Robert Hooke called named cells "cells" because of their similarity to the small rooms in monasteries, also called "cells," in which the monks lived and worked. Hooke first saw cells while examining a specimen of cork with his microscope and was intrigued by the discovery of such structures.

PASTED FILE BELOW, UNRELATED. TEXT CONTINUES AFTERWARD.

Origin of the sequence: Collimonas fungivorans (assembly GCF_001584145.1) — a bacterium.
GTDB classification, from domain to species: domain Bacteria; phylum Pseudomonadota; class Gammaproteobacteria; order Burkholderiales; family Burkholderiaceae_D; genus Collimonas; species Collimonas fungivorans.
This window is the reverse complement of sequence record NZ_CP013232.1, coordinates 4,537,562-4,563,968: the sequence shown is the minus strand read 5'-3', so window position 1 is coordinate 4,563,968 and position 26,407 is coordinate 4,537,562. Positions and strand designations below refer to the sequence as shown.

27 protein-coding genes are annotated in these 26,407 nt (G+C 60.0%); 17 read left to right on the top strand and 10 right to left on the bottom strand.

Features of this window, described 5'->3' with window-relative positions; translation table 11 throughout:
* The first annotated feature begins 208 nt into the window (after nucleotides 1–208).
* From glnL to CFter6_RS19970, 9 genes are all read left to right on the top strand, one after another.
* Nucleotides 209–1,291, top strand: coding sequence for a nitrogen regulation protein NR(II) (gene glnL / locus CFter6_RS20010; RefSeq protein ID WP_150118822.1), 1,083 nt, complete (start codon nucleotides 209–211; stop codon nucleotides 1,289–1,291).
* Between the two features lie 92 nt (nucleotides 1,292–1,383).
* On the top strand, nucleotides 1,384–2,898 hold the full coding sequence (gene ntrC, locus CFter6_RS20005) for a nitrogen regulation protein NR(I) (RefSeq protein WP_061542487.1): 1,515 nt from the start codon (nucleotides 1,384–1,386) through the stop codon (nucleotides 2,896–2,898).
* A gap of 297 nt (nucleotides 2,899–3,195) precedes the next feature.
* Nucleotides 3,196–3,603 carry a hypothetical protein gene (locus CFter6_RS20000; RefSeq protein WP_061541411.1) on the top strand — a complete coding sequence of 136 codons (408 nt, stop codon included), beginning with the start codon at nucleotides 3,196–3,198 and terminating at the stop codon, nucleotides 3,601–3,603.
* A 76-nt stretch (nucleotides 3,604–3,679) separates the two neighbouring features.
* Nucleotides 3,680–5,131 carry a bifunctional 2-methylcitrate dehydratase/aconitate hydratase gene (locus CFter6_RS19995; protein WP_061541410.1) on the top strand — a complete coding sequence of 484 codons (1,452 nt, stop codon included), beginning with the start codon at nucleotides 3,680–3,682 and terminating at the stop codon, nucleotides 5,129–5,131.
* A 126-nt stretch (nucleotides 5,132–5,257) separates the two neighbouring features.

Following his discovery, he began to examine other plants, such as fennel, carrots and ferns, for similar structures, and he counted the structures to determine how many existed in a given area. In 1665, he published a book on microscopy called "Micrographia" that documented these findings. Though his microscope was too crude to see deeply into the cells, he was able to see that they were filled with liquid.